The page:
MOUNTAIN WEST CLARIFICATION REGARDING THE CONCLUSION OF THE COLORADO STATE AT BOISE STATE FOOTBALL CONTEST
COLORADO SPRINGS, Colo. – The Conference office has reviewed the final seconds of Saturday’s Colorado State at Boise State football game and reached the following conclusions.
At 1:17 of the fourth quarter Boise State was faced with a third-and-three at the Colorado State 29-yard line. The result of the play was the officials on the field ruled the runner down short of the line to gain. Subsequently, instant replay stopped the game to review the spot of the ball. At that point, 38 seconds remained on the game clock and four seconds on the play clock. Upon review of the available video evidence, replay allowed the ruling on the field to stand. The on-field officials reset the game clock to the time at which they had been paged at 45 seconds. In accordance with NCAA Playing Rule 3-4-c-11, the officials also reset the play clock to 25 seconds.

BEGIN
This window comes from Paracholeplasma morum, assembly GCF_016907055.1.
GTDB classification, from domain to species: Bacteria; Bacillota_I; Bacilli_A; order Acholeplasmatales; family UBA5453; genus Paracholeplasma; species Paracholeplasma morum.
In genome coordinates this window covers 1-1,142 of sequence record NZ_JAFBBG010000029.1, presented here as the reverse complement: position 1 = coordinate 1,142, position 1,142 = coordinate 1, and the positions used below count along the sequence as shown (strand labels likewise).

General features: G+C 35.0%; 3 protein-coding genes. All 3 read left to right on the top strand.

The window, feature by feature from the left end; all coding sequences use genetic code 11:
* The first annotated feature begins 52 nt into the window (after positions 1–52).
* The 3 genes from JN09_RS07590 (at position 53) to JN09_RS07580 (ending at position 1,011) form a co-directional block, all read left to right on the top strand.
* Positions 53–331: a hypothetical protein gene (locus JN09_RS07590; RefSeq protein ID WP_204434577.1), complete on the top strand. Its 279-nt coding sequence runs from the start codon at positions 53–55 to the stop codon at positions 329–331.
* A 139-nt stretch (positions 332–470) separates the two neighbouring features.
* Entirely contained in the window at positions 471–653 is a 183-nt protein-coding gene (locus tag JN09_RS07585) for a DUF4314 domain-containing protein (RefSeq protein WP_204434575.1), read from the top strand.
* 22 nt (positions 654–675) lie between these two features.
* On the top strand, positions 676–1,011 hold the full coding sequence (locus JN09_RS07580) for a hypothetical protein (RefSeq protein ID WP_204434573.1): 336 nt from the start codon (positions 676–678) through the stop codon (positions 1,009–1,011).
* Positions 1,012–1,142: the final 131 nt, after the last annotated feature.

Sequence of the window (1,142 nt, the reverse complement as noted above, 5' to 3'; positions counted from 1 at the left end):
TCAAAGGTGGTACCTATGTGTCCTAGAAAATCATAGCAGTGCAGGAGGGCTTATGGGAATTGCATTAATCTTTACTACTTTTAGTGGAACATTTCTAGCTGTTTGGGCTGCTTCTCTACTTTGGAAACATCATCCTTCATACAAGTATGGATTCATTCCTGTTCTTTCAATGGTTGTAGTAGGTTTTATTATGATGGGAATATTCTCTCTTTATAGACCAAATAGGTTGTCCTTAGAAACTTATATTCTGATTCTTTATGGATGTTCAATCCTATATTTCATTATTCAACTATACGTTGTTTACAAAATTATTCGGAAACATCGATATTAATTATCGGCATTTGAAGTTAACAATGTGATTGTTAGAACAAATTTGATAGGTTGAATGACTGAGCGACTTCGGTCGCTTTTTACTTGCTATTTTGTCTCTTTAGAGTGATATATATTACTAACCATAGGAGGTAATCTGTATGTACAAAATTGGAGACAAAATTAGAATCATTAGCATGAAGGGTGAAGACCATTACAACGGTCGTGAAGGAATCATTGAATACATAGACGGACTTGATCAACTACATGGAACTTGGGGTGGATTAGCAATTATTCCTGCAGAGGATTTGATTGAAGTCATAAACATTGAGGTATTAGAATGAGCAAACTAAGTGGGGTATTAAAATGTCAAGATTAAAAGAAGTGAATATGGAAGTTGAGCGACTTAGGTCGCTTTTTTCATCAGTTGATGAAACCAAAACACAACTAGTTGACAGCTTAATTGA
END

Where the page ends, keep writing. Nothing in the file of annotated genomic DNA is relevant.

The game clock and play clock both started on the referee’s signal. Boise State let the clocks run down to 19 seconds on the game clock and one second on the play clock before taking a charged team timeout. The officials reset the game clock to 21 seconds and, in accordance with NCAA Playing Rule 3-4-c-2 reset the play clock to 25 seconds. On fourth down, Boise State failed to pick up the first down and Colorado State took over on downs at its own 27-yard line with 15 seconds remaining on the game clock.
During the first-down play, Colorado State attempted a series of passes. The officials originally ruled a forward fumble out-of-bounds and spotted the ball at the point of the fumble on the Colorado State 40-yard line. By rule, the clock started as soon as the ball was placed on the ground and the final four seconds ran off the game clock. Subsequently, the officials corrected the spot to Colorado State’s 45-yard line, ruling there had been a backward pass and not a forward fumble out-of-bounds, and reset the game clock to four seconds. Replay then stopped the game for review and determined there were in fact two illegal forward passes within the final sequence, as listed below, the second of which caused the game clock to stop.
- The first was a legal forward pass from No. 7 to No. 4
- The second was a legal backward pass from No. 4 to No. 89
- The third was an illegal forward pass from No. 89 to No. 1
- The fourth was a legal backward pass from No. 1 to No. 7
- The fifth was an illegal forward pass out-of-bounds by No. 7
In accordance with NCAA Playing Rule 3-4-4-a, the second illegal pass resulted in a 10-second runoff and thus ended the game.
The Conference office has determined these plays were correctly administered.